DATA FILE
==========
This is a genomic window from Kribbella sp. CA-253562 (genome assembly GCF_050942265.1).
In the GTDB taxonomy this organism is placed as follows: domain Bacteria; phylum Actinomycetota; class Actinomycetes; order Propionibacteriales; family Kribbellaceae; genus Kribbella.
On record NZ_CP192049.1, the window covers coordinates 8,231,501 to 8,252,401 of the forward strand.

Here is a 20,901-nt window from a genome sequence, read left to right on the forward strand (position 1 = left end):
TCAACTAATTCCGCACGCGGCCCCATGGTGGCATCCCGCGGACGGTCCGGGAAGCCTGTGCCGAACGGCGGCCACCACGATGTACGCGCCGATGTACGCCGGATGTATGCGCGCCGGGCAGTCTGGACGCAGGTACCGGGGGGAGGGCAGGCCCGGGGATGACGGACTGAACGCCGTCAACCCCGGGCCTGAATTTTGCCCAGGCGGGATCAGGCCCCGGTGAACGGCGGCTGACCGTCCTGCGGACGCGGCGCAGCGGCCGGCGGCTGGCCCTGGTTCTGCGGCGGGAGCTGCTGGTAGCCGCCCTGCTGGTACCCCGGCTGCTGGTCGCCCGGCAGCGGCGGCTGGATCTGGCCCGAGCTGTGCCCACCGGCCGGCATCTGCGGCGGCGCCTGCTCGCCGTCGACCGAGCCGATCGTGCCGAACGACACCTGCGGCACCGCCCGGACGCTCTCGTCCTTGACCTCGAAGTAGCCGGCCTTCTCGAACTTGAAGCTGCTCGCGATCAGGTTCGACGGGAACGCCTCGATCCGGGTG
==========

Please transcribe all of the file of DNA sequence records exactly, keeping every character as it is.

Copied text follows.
This is a genomic window from Kribbella sp. CA-253562 (genome assembly GCF_050942265.1).
In the GTDB taxonomy this organism is placed as follows: domain Bacteria; phylum Actinomycetota; class Actinomycetes; order Propionibacteriales; family Kribbellaceae; genus Kribbella.
On record NZ_CP192049.1, the window covers coordinates 8,231,501 to 8,252,401 of the forward strand.

Here is a 20,901-nt window from a genome sequence, read left to right on the forward strand (position 1 = left end):
TCAACTAATTCCGCACGCGGCCCCATGGTGGCATCCCGCGGACGGTCCGGGAAGCCTGTGCCGAACGGCGGCCACCACGATGTACGCGCCGATGTACGCCGGATGTATGCGCGCCGGGCAGTCTGGACGCAGGTACCGGGGGGAGGGCAGGCCCGGGGATGACGGACTGAACGCCGTCAACCCCGGGCCTGAATTTTGCCCAGGCGGGATCAGGCCCCGGTGAACGGCGGCTGACCGTCCTGCGGACGCGGCGCAGCGGCCGGCGGCTGGCCCTGGTTCTGCGGCGGGAGCTGCTGGTAGCCGCCCTGCTGGTACCCCGGCTGCTGGTCGCCCGGCAGCGGCGGCTGGATCTGGCCCGAGCTGTGCCCACCGGCCGGCATCTGCGGCGGCGCCTGCTCGCCGTCGACCGAGCCGATCGTGCCGAACGACACCTGCGGCACCGCCCGGACGCTCTCGTCCTTGACCTCGAAGTAGCCGGCCTTCTCGAACTTGAAGCTGCTCGCGATCAGGTTCGACGGGAACGCCTCGATCCGGGTG